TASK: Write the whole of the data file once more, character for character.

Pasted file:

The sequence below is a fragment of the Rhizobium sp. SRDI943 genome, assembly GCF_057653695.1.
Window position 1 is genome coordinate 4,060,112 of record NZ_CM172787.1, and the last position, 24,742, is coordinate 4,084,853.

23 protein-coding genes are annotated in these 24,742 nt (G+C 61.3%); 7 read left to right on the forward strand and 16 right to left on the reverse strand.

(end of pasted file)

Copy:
The sequence below is a fragment of the Rhizobium sp. SRDI943 genome, assembly GCF_057653695.1.
Window position 1 is genome coordinate 4,060,112 of record NZ_CM172787.1, and the last position, 24,742, is coordinate 4,084,853.

23 protein-coding genes are annotated in these 24,742 nt (G+C 61.3%); 7 read left to right on the forward strand and 16 right to left on the reverse strand.